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Urgent action needed now

NOT for the first time, world leaders gathered again this week to look at ways of addressing some of the challenging themes of our time.
The latest gathering was in the New York, USA, where the 74th General Assembly of the United Nations was being held under the theme ‘Galvanising Multilateral Efforts for Poverty Reduction, Quality Education, Climate Action and Inclusion’.
President Edgar Lungu, in his address, called for global efforts in mitigating the effects of climate change which are a threat to development.
The call is indeed important.
As a country, and indeed as a continent, we have witnessed first-hand the devastating effects of climate change.
We have witnessed communities losing their crops each season as a result of floods, unexpected storms and long droughts. In Zambia, this has been most evident in the southern part of the country but also in other places such as Lunga Island in Luapula Province.
We have seen communities crying out for relief food and shelter as a result of drought and floods. We have also seen the effects of poor rainfall of the generation of hydro-power which has led to massive load-shedding affecting not only households but small and big business as well.
We have also seen how our neighbours – Mozambique, Malawi and Zimbabwe – were gravely affected by Cyclone Idai, which ripped through villages and towns as it took hundreds of lives while leaving a trail of destruction.
If there was any doubt of the effects of climate change, then Idai was a chilling reminder of what could possibly become commonplace if the world continues warming up and no action is taken.
But the effects of climate change have not been confined to developing countries like Zambia only. In recent years, we have seen heatwaves and wildfires in Europe and America as well as huge floods in Japan and India.
Experts are also warning that climate change is now a health emergency. A report released last year titled the Lancet Countdown on Health and Climate Change produced by 150 experts from 27 universities and institutions including the World Health Organisation (WHO) and the World Bank, warned that people’s health is being damaged by climate change through effects ranging from deadly heatwaves in Europe to rising dengue fever in the tropics.
The report further said billions of hours of farmwork have been lost during high temperatures with global warming damaging the ability to grow crops.
Yet, despite all this, there are some among us who still deny the existence of global warming. They argue that if there is any warming at all, then it is not definitely caused by humans. They say the planet has been through many climate cycles in its lifetime, cold and hot.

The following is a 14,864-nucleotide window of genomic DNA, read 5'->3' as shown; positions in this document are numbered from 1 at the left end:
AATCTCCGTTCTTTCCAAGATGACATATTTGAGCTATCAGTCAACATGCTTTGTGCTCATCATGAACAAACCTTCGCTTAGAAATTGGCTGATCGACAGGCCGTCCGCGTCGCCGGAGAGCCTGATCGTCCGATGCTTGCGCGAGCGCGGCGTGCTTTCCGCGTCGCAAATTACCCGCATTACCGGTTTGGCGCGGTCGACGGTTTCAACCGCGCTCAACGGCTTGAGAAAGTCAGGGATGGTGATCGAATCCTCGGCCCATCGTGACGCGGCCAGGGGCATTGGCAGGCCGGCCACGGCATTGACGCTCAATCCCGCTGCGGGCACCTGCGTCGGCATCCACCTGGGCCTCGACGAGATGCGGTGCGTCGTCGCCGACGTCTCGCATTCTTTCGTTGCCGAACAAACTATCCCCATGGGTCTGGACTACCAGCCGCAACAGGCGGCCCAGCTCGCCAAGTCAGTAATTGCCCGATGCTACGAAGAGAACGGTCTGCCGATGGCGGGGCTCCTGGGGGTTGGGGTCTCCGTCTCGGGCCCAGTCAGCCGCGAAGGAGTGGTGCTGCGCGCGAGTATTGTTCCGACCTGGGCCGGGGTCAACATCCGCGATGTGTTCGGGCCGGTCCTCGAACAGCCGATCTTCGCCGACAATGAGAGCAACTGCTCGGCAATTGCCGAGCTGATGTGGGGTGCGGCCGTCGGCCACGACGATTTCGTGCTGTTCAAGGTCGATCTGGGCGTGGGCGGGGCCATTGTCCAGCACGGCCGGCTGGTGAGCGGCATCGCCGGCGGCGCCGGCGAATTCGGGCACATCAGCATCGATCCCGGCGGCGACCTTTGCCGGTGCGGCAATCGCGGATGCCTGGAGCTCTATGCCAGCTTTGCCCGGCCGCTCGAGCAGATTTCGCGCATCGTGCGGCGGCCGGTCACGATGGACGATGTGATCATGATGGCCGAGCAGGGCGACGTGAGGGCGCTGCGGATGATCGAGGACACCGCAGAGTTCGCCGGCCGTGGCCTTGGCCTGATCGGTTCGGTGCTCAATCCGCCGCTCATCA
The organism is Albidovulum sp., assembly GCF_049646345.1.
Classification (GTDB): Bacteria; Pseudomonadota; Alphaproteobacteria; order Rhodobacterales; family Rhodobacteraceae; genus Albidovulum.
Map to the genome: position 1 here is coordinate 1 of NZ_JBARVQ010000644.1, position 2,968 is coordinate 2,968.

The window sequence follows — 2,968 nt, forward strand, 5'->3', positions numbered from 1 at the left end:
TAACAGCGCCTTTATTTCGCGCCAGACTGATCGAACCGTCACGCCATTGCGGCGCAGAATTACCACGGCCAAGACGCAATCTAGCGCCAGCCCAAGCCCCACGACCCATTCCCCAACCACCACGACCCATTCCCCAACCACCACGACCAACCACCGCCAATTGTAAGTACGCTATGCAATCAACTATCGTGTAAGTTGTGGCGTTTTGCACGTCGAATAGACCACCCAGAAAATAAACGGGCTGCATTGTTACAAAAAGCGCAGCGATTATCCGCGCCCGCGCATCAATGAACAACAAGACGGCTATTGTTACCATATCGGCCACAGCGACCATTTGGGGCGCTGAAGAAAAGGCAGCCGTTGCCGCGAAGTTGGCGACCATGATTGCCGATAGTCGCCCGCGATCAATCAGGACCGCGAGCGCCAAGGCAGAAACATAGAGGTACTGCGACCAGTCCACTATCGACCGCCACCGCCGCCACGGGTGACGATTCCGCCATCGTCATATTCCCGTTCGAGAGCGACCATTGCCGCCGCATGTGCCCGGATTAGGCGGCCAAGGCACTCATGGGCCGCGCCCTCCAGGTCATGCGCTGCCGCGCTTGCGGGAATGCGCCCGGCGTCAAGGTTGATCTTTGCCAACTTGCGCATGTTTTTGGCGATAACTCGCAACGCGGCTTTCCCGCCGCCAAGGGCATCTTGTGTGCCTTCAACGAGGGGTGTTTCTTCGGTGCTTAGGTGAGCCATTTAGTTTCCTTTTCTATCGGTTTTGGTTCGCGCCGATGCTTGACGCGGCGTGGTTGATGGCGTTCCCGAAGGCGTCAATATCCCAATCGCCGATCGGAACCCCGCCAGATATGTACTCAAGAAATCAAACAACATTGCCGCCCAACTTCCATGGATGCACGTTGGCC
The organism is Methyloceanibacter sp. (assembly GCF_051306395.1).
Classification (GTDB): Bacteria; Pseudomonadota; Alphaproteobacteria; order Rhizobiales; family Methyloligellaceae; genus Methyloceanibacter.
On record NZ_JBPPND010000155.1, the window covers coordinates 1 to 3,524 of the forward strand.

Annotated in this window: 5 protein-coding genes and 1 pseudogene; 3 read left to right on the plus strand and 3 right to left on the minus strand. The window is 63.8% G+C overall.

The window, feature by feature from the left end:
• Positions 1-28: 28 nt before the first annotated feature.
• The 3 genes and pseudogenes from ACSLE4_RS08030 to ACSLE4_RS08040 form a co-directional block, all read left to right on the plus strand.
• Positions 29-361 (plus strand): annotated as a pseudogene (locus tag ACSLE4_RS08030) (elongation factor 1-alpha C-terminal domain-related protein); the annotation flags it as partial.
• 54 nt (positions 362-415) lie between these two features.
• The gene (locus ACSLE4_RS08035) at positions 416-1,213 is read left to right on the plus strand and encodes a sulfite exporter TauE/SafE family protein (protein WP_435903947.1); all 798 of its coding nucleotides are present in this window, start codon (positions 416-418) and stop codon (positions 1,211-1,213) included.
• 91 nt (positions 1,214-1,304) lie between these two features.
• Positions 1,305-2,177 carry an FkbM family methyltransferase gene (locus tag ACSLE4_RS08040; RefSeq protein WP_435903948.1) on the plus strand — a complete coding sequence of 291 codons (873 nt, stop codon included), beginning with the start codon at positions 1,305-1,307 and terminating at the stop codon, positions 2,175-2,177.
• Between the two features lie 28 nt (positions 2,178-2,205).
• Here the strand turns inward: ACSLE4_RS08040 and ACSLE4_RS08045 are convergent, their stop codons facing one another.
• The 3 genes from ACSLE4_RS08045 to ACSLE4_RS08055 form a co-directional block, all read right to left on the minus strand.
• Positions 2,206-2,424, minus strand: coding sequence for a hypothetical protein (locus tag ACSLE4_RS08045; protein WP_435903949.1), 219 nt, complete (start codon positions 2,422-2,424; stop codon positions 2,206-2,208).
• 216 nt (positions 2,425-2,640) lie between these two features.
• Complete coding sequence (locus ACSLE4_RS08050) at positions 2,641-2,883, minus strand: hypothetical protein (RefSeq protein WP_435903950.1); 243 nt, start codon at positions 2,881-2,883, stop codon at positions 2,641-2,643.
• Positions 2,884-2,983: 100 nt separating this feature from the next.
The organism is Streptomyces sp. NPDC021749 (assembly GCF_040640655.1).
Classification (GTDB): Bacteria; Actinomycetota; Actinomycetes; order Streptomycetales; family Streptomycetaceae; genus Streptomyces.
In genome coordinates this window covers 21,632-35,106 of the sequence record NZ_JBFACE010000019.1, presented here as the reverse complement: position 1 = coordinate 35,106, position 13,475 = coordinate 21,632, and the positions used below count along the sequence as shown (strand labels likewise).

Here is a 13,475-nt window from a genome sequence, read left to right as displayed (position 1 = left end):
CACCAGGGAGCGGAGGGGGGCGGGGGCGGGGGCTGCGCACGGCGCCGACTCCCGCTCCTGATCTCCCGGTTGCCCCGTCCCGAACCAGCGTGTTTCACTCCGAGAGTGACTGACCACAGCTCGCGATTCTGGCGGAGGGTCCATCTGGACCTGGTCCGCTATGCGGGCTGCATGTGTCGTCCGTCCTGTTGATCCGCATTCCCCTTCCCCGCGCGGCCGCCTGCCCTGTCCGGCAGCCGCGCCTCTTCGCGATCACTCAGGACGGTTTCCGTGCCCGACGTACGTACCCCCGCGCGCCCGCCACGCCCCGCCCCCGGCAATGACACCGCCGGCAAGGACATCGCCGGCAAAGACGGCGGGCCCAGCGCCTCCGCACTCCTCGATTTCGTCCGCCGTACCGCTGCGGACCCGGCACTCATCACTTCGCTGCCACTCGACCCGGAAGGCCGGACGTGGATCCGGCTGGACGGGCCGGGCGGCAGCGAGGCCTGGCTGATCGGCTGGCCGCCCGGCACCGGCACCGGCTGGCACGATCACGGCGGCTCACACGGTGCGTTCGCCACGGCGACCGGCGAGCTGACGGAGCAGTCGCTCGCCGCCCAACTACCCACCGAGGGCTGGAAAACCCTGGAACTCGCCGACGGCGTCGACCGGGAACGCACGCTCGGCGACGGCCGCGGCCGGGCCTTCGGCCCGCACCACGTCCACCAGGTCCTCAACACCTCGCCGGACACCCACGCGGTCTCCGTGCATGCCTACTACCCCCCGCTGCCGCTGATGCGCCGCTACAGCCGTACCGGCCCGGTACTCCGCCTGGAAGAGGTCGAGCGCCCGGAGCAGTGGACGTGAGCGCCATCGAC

But as we continue experiencing this, we can confidently say climate change is real. And action is needed.
We agree with President Lungu that there is need to scale up efforts aimed at mitigating climate change, whose impact is frustrating efforts to raise standards of living for the world’s poor.
This call from Mr Lungu is not new and should not be dismissed simply because it is coming from a head of State from a developing country.
The International Monetary Fund (IMF) has equally called on developed nations to take urgent measures to help climate-vulnerable developing countries to better cope with the effects of climate change.
This is an important call especially as it relates to Africa. For instance, while Africa produces an estimated four percent of global carbon emissions compared to 80 percent by the most industrialised countries (G20), it is the continent that pays the highest price.
In its World Economic Outlook report released in 2017, the IMF warned that the economies of developing countries are facing accelerating climate threats as evidenced by hurricanes in the Caribbean and Latin America and the extreme floods in Asia and Africa.
The measures that the IMF called for include financing targeted infrastructure projects and mechanism to share risks. It said in the absence of global climate action, the resulting projected increase in temperatures would erase around one tenth of the gross domestic product (GDP) of low and mid income countries. Close to 60 percent of the world’s population currently live in countries where an increase in temperatures would likely lead to disastrous effects.
The report called on the international community to make climate action its key focus and to reduce greenhouse gas emissions before they cause more damage.
For us, though, that risk of damage is not even in the future. We are already seeing livelihoods wrecked by effects of climate change.
It is why we need action now.